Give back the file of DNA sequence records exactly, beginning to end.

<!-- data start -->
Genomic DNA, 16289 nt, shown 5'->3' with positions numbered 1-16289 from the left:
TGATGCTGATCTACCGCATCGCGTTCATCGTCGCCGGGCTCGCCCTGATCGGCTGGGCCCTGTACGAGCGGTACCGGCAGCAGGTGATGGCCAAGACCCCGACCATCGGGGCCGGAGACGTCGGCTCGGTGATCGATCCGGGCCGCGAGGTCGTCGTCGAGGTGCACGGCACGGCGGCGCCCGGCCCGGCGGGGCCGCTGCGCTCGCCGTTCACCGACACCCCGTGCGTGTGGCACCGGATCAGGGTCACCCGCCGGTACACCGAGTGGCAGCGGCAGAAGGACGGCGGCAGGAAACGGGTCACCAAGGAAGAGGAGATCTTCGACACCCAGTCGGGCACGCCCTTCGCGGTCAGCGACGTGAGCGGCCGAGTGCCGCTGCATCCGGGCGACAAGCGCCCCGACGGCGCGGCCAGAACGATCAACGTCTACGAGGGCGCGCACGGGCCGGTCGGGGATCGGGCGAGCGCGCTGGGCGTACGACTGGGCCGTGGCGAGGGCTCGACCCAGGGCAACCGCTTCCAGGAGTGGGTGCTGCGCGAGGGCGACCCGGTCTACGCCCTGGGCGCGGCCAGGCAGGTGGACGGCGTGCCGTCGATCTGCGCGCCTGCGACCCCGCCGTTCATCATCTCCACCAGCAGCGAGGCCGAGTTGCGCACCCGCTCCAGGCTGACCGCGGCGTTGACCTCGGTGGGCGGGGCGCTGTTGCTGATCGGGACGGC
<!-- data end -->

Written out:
Genomic DNA, 16289 nt, shown 5'->3' with positions numbered 1-16289 from the left:
TGATGCTGATCTACCGCATCGCGTTCATCGTCGCCGGGCTCGCCCTGATCGGCTGGGCCCTGTACGAGCGGTACCGGCAGCAGGTGATGGCCAAGACCCCGACCATCGGGGCCGGAGACGTCGGCTCGGTGATCGATCCGGGCCGCGAGGTCGTCGTCGAGGTGCACGGCACGGCGGCGCCCGGCCCGGCGGGGCCGCTGCGCTCGCCGTTCACCGACACCCCGTGCGTGTGGCACCGGATCAGGGTCACCCGCCGGTACACCGAGTGGCAGCGGCAGAAGGACGGCGGCAGGAAACGGGTCACCAAGGAAGAGGAGATCTTCGACACCCAGTCGGGCACGCCCTTCGCGGTCAGCGACGTGAGCGGCCGAGTGCCGCTGCATCCGGGCGACAAGCGCCCCGACGGCGCGGCCAGAACGATCAACGTCTACGAGGGCGCGCACGGGCCGGTCGGGGATCGGGCGAGCGCGCTGGGCGTACGACTGGGCCGTGGCGAGGGCTCGACCCAGGGCAACCGCTTCCAGGAGTGGGTGCTGCGCGAGGGCGACCCGGTCTACGCCCTGGGCGCGGCCAGGCAGGTGGACGGCGTGCCGTCGATCTGCGCGCCTGCGACCCCGCCGTTCATCATCTCCACCAGCAGCGAGGCCGAGTTGCGCACCCGCTCCAGGCTGACCGCGGCGTTGACCTCGGTGGGCGGGGCGCTGTTGCTGATCGGGACGGC